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Psalm 76

Israel’s God—Judge of All the Earth

To the leader: with stringed instruments. A Psalm of Asaph. A Song.


In Judah God is known,

his name is great in Israel.


His abode has been established in Salem,

his dwelling place in Zion.


There he broke the flashing arrows,

the shield, the sword, and the weapons of war. Selah



Glorious are you, more majestic

than the everlasting mountains.


The stouthearted were stripped of their spoil;

they sank into sleep;

none of the troops

was able to lift a hand.


At your rebuke, O God of Jacob,

both rider and horse lay stunned.



But you indeed are awesome!

Who can stand before you

when once your anger is roused?


From the heavens you uttered judgment;

the earth feared and was still


when God rose up to establish judgment,

to save all the oppressed of the earth. Selah



Human wrath serves only to praise you,

when you bind the last bit of your wrath around you.


Make vows to the L ord your God, and perform them;

let all who are around him bring gifts

to the one who is awesome,


who cuts off the spirit of princes,

who inspires fear in the kings of the earth.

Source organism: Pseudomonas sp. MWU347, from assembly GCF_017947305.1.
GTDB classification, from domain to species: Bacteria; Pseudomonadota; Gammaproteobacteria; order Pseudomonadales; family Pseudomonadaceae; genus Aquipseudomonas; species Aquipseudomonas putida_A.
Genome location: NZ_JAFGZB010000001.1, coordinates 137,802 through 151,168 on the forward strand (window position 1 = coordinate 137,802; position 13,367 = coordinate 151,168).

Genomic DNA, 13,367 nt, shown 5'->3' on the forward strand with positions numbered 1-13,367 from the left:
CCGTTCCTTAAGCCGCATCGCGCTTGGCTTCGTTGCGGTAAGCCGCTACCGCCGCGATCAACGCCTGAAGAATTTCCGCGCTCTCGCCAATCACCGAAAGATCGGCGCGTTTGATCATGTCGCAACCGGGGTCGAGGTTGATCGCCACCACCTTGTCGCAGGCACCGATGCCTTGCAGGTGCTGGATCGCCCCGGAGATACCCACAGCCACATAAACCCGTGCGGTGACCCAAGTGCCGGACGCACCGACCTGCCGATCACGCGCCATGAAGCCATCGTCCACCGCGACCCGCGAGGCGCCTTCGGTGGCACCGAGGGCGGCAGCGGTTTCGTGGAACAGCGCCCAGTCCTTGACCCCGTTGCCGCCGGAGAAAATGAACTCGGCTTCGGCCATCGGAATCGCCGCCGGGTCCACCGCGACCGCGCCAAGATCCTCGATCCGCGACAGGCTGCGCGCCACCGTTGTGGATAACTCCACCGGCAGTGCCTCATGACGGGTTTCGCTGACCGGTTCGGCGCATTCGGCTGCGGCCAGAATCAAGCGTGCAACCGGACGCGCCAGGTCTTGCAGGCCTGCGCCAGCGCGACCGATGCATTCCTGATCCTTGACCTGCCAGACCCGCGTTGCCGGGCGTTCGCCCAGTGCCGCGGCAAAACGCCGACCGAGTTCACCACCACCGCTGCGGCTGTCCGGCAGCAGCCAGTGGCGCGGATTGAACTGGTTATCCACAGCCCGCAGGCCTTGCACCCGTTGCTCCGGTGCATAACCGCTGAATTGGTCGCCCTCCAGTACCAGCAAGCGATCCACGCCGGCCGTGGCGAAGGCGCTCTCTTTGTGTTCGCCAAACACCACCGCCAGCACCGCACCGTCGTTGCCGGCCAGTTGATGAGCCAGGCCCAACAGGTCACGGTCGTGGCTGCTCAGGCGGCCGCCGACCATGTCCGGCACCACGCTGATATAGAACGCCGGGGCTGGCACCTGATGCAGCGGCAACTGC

5. The stout-hearted were spoiled, The power of God in destroying his enemies is here exalted by another form of expression. The verb אשתוללו, eshtolelu, which we translate were spoiled, is derived from שלל, shalal, and the letter א, aleph, is put instead of the letter ה, he. 270270     The verb is in the praet. hithpahel; and it has א, aleph, instead of ה, he, according to the Chaldaic language, which changes ה, the Hebrew characteristic of hiphil and hithpahel into א Some translate, were made fools; 271271     As the verb signifies, has plundered, spoiled; and as it is here in the praet. hithpahel, which generally denotes reciprocal action, that is, acting on one’s self, it has been here rendered by some, despoiled themselves of mind, were mad, furious. Hammond reads, “The stout-hearted have despoiled or disarmed themselves.” The Chaldee paraphrase is, “They have cast away their weapons.” but this is too forced. I, however, admit that it is of the same import, as if it had been said, that they were deprived of wisdom and courage; but we must adhere to the proper signification of the word. What is added in the second clause is to the same purpose, All the men of might have not found their hands 272272     “ידיהם לא מצאו, may be rendered have not found their hands, i e., have not been able to use them for resistance, for the offending others, or even for their own defense.” — Hammond The Chaldee paraphrase is, “They could not take their weapons in their hands,” i e., they could not use their hands to manage their weapons. In the Septuagint, the reading is, εὕρον οὐδὲν ταῖς χερσιν αὐτῶν; “they found nothing with their hands,” i e., they were able to do nothing with them: the vast army of Assyrians, the most warlike and victorious then in the world, achieved nothing, but “returned with shame to face to their own land,” (2 Chronicles 32:21.) that is to say, they were as incapable of fighting as if their hands had been maimed or cut off. In short, their strength, of which they boasted, was utterly overthrown. The words, they slept their sleep, 273273     “They slept their sleep.” “They slept, but never waked again.” — Hammond. There may be here a direct allusion to the catastrophe which befell the Assyrian army during the night, when, as they were fast asleep in their tents, a hundred and eighty-five thousand of them were at once slain, Isaiah 37:36. refer to the same subject; implying that whereas before they were active and resolute, their hearts now failed them, and they were sunk asleep in sloth and listlessness. The meaning, therefore, is, that the enemies of the chosen people were deprived of that heroic courage of which they boasted, and which inspired them with such audacity; and that, in consequence, neither mind, nor heart, nor hands, none either of their mental or bodily faculties, could perform their office. We are thus taught that all the gifts and power which men seem to possess are in the hand of God, so that he can, at any instant of time, deprive them of the wisdom which he has given them, make their hearts effeminate, render their hands unfit for war, and annihilate their whole strength. It is not without reason that both the courage and power of these enemies are magnified; the design of this being, that the faithful might be led, from the contrast, to extol the power and working of God. The same subject is farther confirmed from the statement, that the chariot and the horse were cast into a deep sleep at the rebuke of God 274274     The chariot and horse may be put poetically for charioteers and horsemen. Chariots formed a most important part of the array in the battles of the ancients. See Judges 4:3. Instead of “both the chariot and the horse,” Horsley reads, “both the rider and the horse.” “It is not improbable,” says he, “that the pestilence in Sennacherib’s army might seize the horses as well as the men, although the death of the beasts is not mentioned by the sacred historian.” This implies, that whatever activity characterised these enemies, it was rendered powerless, simply by the nod of God. Although, therefore, we may be deprived of all created means of help, let us rest contented with the favor of God alone, accounting it all-sufficient, since he has no need of great armies to repel the assaults of the whole world, but is able, by the mere breath of his mouth, to subdue and dissipate all assailants.

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